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I'm trying to write a little game in Haskell, and there's a fair amount of state necessary to pass around. I want to try hiding the state with the State monad

Now I've run into a problem: functions which take the state and an argument were easy to write to work in the state monad. But there are also functions that just take the state as argument (and return a modified state, or possibly something else).

In one part of my code, I have this line:

let player = getCurrentPlayer state

I would like it to not take state, and instead write

player <- getCurrentPlayerM

currently, its implementation looks like this

getCurrentPlayer gameState = 
  (players gameState) ! (on_turn gameState)

and it seemed simple enough to make it work in the State monad by writing it like this:

getCurrentPlayerM = do state <- get
                       return (players state ! on_turn state)

However, that provokes complaints from ghc! No instance for (MonadState GameState m0) arising from a use of `get', it says. I had already rewritten a very similar function, except that wasn't nullary in its State monad form, so on a hunch, I rewrote it like this:

getCurrentPlayerM _ = do state <- get
                         return (players state ! on_turn state)

And sure enough, it works! But of course I have to call it as getCurrentPlayerM (), and I feel a little silly doing that. Passing in an argument was what I wanted to avoid in the first place!

An additional surprise: looking at its type in ghci I get

getCurrentPlayerM :: MonadState GameState m => t -> m P.Player

but if I try to set that explicitly in my code, I get another error: "Non type-variable argument in the constraint MonadState GameState m" and an offer of a language extension to permit it. I suppose it's because my GameState is a type and not a typeclass, but why it's accepted in practice but not when I try to be explicit about it I'm more confused about.

So to sum up:

  1. Why can't I write nullary functions in the State monad?
  2. Why can't I declare the type my workaround function actually has?
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1 Answer 1

up vote 14 down vote accepted

The problem is that you don't write type signatures for your functions, and the monomorphism restriction applies.

When you write:

getCurrentPlayerM = ...

you are writing a top-level unary constrained value definition without a type declaration, so the Haskell compiler will try to infer a type for the definition. However, the monomorphism restriction (Literally: single-shape restriction) states that all top-level definitions with inferred type constraints have to resolve to concrete types, i.e. they mustn't be polymorphic.

To explain what I mean, take this simpler example:

pi = 3.14

Here, we define pi without a type, so GHC infers the type Fractional a => a, i.e. "any type a, as long as it can be treated like a fraction." However, this type is problematic, because it means that pi is not a constant, even though it looks like it is. Why? Because the value of pi will be re-computed depending on what type we want it to be.

If we have (2::Double) + pi, pi will be a Double. If we have (3::Float) + pi, pi will be a Float. Each time pi is used, it therefore has to be re-computed (because we can't store alternative versions of pi for all possible fractional types, can we?). This is fine for the simple literal 3.14, but what if we wanted more decimals of pi and used a fancy algorithm that calculated it? We wouldn't want it to be recomputed every time pi is used then, would we?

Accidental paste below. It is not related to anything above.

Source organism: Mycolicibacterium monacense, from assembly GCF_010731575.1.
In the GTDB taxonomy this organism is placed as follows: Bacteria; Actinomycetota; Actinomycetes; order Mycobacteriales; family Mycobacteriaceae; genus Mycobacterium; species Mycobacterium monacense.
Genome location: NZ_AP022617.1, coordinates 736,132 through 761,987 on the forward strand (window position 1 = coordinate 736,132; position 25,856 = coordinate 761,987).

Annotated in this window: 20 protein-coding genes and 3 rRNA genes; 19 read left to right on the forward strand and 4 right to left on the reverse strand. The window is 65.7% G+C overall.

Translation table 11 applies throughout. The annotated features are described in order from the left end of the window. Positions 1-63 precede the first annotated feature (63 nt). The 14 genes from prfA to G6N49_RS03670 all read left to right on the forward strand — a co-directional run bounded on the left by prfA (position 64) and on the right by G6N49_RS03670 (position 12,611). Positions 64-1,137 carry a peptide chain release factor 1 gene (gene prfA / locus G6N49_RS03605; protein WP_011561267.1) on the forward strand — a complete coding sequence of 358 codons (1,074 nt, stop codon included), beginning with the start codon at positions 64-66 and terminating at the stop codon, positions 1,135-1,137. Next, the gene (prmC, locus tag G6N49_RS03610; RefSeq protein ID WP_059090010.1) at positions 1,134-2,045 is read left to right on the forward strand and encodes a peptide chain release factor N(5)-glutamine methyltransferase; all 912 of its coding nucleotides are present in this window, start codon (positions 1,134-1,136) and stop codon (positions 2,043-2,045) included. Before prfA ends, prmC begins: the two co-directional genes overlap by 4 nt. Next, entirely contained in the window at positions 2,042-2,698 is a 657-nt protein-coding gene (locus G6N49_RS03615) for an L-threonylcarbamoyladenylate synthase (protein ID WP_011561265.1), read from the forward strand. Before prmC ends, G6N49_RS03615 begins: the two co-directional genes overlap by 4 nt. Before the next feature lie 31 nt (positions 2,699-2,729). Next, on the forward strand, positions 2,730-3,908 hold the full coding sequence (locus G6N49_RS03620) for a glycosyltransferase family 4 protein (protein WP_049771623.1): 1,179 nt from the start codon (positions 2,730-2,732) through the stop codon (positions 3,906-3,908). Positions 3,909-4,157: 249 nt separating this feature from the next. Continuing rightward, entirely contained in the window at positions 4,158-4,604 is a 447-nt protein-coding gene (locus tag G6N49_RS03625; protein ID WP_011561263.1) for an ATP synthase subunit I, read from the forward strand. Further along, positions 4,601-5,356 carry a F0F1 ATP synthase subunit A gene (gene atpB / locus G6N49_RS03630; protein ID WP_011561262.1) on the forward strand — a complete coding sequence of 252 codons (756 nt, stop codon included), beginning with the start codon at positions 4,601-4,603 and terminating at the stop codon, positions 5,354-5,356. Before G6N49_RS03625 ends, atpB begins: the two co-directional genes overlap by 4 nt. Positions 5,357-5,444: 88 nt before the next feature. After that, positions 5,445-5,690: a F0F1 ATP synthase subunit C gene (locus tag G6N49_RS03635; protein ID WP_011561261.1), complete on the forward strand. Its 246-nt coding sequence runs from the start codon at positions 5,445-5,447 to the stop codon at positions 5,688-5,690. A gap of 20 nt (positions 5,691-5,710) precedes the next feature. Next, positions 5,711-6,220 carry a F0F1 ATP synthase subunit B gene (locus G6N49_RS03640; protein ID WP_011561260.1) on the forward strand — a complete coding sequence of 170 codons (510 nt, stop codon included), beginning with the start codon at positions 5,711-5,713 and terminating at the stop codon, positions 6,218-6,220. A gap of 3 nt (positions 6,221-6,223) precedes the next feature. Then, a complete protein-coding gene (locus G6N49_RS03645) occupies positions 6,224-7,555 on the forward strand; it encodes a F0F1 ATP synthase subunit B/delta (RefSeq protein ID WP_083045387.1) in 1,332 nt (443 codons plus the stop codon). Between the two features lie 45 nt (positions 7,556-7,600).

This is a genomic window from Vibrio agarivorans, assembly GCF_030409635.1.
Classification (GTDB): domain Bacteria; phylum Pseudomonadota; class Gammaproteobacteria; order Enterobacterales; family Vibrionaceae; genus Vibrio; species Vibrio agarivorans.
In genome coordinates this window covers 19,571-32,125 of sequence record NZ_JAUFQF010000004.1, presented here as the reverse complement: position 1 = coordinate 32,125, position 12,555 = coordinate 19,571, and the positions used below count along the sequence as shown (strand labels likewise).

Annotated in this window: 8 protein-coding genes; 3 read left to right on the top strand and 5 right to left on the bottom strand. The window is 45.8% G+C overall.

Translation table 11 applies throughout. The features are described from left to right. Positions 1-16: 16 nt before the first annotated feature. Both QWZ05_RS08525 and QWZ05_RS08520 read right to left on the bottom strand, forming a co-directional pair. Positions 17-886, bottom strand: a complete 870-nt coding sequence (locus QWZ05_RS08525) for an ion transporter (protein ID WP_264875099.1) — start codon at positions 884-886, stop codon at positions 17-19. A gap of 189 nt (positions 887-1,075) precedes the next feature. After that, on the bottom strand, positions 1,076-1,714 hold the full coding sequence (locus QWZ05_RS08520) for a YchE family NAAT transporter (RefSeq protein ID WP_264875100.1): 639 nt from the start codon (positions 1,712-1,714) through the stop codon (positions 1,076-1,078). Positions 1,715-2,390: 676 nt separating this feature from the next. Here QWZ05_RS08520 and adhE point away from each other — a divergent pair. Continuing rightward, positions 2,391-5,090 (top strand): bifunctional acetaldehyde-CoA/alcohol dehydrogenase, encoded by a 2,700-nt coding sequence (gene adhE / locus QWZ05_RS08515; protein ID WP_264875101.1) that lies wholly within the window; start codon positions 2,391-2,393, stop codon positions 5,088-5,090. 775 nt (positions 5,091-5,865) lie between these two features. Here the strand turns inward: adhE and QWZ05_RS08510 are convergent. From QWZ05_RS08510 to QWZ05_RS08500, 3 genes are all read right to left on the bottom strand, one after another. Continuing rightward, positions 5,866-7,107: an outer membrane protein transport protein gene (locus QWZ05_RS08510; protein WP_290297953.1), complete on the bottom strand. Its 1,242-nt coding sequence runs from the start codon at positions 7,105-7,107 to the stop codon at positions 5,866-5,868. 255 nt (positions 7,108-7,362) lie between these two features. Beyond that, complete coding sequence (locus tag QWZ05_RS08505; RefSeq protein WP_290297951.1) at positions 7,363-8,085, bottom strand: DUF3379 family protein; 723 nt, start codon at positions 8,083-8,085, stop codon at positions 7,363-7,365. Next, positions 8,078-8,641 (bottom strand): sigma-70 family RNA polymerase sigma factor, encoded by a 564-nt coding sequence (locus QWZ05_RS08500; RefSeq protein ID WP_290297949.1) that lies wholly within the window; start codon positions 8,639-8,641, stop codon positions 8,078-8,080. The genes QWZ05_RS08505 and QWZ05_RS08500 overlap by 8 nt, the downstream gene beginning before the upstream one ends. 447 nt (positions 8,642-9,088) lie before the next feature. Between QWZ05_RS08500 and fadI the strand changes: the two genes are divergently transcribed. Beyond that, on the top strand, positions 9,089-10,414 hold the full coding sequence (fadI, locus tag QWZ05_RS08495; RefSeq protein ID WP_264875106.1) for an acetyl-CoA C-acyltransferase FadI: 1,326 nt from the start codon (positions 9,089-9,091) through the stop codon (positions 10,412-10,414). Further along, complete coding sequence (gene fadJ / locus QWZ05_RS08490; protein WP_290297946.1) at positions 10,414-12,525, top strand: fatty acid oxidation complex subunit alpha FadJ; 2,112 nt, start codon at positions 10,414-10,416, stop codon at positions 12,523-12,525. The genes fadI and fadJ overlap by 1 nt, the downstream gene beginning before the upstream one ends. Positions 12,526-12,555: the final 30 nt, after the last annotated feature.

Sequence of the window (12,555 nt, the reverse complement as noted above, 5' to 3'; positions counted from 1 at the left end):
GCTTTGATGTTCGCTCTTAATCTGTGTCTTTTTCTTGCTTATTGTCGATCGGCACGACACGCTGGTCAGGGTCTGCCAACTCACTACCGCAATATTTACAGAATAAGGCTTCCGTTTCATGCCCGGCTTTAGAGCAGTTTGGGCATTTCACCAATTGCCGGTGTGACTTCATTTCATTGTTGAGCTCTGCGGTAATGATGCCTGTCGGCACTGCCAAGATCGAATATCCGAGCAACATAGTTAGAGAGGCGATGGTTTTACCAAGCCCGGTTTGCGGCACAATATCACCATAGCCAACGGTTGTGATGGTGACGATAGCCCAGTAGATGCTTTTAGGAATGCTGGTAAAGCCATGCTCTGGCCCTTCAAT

This is why the Haskell Report states that top-level unary type-constrained definitions must have a single type (monomorphic), to avoid this problem. In this case, pi would get the default type of Double. You can change the default numeric types if you want, using the default keyword:

default (Int, Float)

pi = 3.14 -- pi will now be Float

In your case, however, you are getting the inferred signature:

getCurrentPlayerM :: MonadState GameState m => m P.Player

It means: "For any state monad that stores GameStates, retrieve a player." However, because the monomorphism restriction applies, Haskell is forced to try to make this type non-polymorphic, by choosing a concrete type for m. However, it can't find one, because there is no type defaulting for state monads like there is for numbers, so it gives up.

You either want to give your function an explicit type signature:

getCurrentPlayerM :: MonadState GameState m => m P.Player

... but you will have to add the FlexibleContexts Haskell language extension for it to work, by adding this at the top of your file:

{-# LANGUAGE FlexibleContexts #-}

Or, you can specify explicitly which state monad you want:

getCurrentPlayerM :: State GameState P.Player

You can also disable the monomorphism restriction, by adding the extension for that; it is much better to add type signatures, however.

{-# LANGUAGE NoMonomorphismRestriction #-}

PS. If you have a function that takes your state as a parameter, you can use:

value <- gets getCurrentPlayer

You should also look into using Lenses with State monads, which lets you write very clean code for implicit state passing.

share|improve this answer
Explicitly stating which monad I want seems to be the right solution in my case. Yes, I've already run into the problem with records within records, and read a little about Lenses (among other things, when I searched for the answer here; it seems to get recommended a lot!). Thanks, excellent explanations! –  Harald Korneliussen Jun 2 '12 at 22:14

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